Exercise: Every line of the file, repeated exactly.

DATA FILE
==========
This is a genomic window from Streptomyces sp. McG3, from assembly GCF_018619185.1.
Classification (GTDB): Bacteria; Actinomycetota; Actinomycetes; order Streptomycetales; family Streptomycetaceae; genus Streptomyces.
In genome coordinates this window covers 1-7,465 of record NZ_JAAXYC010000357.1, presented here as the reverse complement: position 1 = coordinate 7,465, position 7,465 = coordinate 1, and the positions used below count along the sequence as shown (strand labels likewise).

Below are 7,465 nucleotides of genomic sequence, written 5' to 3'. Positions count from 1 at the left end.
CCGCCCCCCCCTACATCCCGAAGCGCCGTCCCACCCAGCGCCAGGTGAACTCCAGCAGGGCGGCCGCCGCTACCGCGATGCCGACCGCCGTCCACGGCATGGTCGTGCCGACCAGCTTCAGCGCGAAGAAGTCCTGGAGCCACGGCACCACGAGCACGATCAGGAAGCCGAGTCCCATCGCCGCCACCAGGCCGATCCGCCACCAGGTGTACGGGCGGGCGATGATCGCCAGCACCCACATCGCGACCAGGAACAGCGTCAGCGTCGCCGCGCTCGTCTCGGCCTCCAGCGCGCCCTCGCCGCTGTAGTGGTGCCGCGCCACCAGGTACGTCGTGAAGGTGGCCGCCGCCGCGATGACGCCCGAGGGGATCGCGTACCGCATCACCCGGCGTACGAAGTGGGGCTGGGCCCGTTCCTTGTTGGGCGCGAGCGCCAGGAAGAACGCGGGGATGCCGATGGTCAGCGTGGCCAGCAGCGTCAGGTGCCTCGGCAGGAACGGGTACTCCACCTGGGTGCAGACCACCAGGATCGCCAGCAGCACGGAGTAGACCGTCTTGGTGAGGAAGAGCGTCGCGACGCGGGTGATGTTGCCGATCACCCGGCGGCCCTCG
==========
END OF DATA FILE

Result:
This is a genomic window from Streptomyces sp. McG3, from assembly GCF_018619185.1.
Classification (GTDB): Bacteria; Actinomycetota; Actinomycetes; order Streptomycetales; family Streptomycetaceae; genus Streptomyces.
In genome coordinates this window covers 1-7,465 of record NZ_JAAXYC010000357.1, presented here as the reverse complement: position 1 = coordinate 7,465, position 7,465 = coordinate 1, and the positions used below count along the sequence as shown (strand labels likewise).

Below are 7,465 nucleotides of genomic sequence, written 5' to 3'. Positions count from 1 at the left end.
CCGCCCCCCCCTACATCCCGAAGCGCCGTCCCACCCAGCGCCAGGTGAACTCCAGCAGGGCGGCCGCCGCTACCGCGATGCCGACCGCCGTCCACGGCATGGTCGTGCCGACCAGCTTCAGCGCGAAGAAGTCCTGGAGCCACGGCACCACGAGCACGATCAGGAAGCCGAGTCCCATCGCCGCCACCAGGCCGATCCGCCACCAGGTGTACGGGCGGGCGATGATCGCCAGCACCCACATCGCGACCAGGAACAGCGTCAGCGTCGCCGCGCTCGTCTCGGCCTCCAGCGCGCCCTCGCCGCTGTAGTGGTGCCGCGCCACCAGGTACGTCGTGAAGGTGGCCGCCGCCGCGATGACGCCCGAGGGGATCGCGTACCGCATCACCCGGCGTACGAAGTGGGGCTGGGCCCGTTCCTTGTTGGGCGCGAGCGCCAGGAAGAACGCGGGGATGCCGATGGTCAGCGTGGCCAGCAGCGTCAGGTGCCTCGGCAGGAACGGGTACTCCACCTGGGTGCAGACCACCAGGATCGCCAGCAGCACGGAGTAGACCGTCTTGGTGAGGAAGAGCGTCGCGACGCGGGTGATGTTGCCGATCACCCGGCGGCCCTCG